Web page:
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So I used a normal screenshot (630x1136) from an iPhone and I dropped into the PSD file. I tried so many ways but the image on the phone looks pixelated. Do you know how do I make make look good?

enter image description here

So, I'm working on some Key Visual for a Landing Page which the dimensions are: 450x3000px (so the image that you see extend to the sides). I'm using Photoshop CS6 for Mac. I bought this mockup here. And first I just replaced the screenshot and looked awful and then I converted the image to smart object and after it rasterized after I scaled "by hand" and looked a bit better. (being honest I tried out without knowing what I was doing but look better but not perfect)

Hope that helps to understand my issue.

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What you call "pixelation" is really called "aliasing." I think the problem is that you are scaling it down and skewing it and the number of pixels available in the final render is not enough to give you a good looking diagonal line.

The basic 2x full-scene anti-aliasing routine (2xfsaa) used in gaming for dealing with large transforms of pixel data is literally doubling the size of the image, making your transforms, and then halving the size again for display. This tends to give you more data for the line and then you resample back down.

This method may not always work out if you have areas of high contrast (ie your entire screencap), but it may help.

I may be incorrect on this last point, but I think that if you place your screencap as a smart object and transform it, you do not get the best resampling/scaling.

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    if all you object to is the transition line between the iphone and the screen capture, try placing the screencap below the image and then apply a layer mask to the base image so that the screencap shows through the hole. This will allow you to apply a slight blur to the very edges of the mask and give a smoother transition at this point of highest contrast. – horatio May 21 '14 at 18:54
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There are a couple of things I would suggest trying.

  1. Import your screenshot as a smart object. or if it is a smart object try importing it rasterize. photoshop handles anti aliasing differently for smart objects and rastered objects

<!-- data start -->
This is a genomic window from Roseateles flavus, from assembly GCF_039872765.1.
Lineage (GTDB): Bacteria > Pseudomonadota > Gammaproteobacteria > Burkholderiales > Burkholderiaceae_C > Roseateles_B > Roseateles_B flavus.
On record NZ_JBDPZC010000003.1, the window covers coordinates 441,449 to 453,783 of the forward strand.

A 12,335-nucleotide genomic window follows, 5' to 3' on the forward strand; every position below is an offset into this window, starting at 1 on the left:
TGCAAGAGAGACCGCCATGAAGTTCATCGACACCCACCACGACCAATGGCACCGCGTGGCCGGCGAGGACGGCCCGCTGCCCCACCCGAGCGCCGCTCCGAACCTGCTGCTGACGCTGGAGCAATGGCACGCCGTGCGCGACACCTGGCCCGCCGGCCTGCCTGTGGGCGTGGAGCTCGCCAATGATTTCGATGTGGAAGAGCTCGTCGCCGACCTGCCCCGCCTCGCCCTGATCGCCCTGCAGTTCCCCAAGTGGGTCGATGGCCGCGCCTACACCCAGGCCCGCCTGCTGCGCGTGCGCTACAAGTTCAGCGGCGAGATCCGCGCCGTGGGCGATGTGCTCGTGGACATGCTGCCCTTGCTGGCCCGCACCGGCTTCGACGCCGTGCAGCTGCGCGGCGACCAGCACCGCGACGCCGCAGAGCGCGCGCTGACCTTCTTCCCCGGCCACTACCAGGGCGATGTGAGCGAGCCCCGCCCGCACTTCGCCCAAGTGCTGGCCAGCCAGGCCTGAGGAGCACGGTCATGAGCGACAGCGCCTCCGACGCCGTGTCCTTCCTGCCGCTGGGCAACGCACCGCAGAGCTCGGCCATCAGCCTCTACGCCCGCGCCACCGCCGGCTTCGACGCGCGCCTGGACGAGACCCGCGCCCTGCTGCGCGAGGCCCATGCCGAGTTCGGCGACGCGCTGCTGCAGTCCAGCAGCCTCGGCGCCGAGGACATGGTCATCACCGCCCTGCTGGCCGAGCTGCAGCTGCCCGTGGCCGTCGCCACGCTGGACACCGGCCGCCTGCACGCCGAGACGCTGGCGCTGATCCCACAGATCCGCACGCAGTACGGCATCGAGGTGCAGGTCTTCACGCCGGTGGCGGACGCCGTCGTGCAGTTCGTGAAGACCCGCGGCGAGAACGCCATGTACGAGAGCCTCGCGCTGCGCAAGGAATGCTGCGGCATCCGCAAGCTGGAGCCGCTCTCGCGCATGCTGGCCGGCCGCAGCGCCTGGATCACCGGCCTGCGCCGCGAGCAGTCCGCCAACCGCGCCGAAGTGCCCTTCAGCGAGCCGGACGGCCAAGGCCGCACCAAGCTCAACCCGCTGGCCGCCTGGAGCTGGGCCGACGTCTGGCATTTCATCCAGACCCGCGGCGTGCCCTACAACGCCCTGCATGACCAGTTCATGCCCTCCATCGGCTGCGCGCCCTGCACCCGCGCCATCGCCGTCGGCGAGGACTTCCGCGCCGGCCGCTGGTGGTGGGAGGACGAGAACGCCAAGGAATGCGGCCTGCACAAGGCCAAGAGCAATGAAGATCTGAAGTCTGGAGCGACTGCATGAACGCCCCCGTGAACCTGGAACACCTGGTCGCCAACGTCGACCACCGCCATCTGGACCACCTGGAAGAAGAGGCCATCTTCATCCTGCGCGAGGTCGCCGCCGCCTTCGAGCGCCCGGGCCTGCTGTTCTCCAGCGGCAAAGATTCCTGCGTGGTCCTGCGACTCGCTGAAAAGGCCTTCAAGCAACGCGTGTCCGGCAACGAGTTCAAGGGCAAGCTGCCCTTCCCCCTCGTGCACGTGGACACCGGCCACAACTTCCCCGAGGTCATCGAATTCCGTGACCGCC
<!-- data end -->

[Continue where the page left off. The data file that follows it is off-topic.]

2. Check your anti aliasing algorithm | Under Preferences / General - Image Interpolation (probably want bicubic or bicubic smoother)
  3. Make sure you're not using warp it is a lower quality transformation
  4. lower the resolution of your template if you don't need it that high, 5000x3333px is a large resolution. scaling the template down would decrease the ratio between your screenshot resolution and your image. Your screenshot may be being scaled up at the higher res causing some issues

also make sure you're previewing at 25% 50% 100% 200% etc.

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Chances are your screenshot is 72dpi and the photo you're placing it in is a much larger 300dpi image. If you're scaling up instead of scaling down after you placed your screenshot, that's likely why it's pixelated.

  • While image size would definitely be a factor (scaling up), dpi would not. – DA01 May 21 '14 at 17:38
  • What @DA01 means is: dpi(aka ppi) has absolutely nothing to do with it. Only pixel dimensions matter. What selfagency means is: if the "window" you knocked out of the stock photo has larger pixel dimensions than the screenshot, then you must scale up the screencap to fit the window and this introduces quality issues. (Note that it looks to me like the simulated image is smaller than the stated screencap dimensions) – horatio May 21 '14 at 17:43
  • Sorry for not being clearer. When I said "a much larger 300dpi image" it was inferred that the image size was larger dimensionally, not just in terms of pixel depth. – selfagency May 21 '14 at 17:47
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    I understand, it is just that such back and forth with terms and implications, while easy for you and me as experts, is extremely confusing to people with less experience. We do not always know the expertise level of the OP, so it may be better to be explicit with terms. – horatio May 21 '14 at 17:51
  • @selfagency I think to clarify perhaps just remove the dpi numbers. And say "chances are your screen shot is much smaller than the photo you're placing it into." – DA01 May 21 '14 at 17:53

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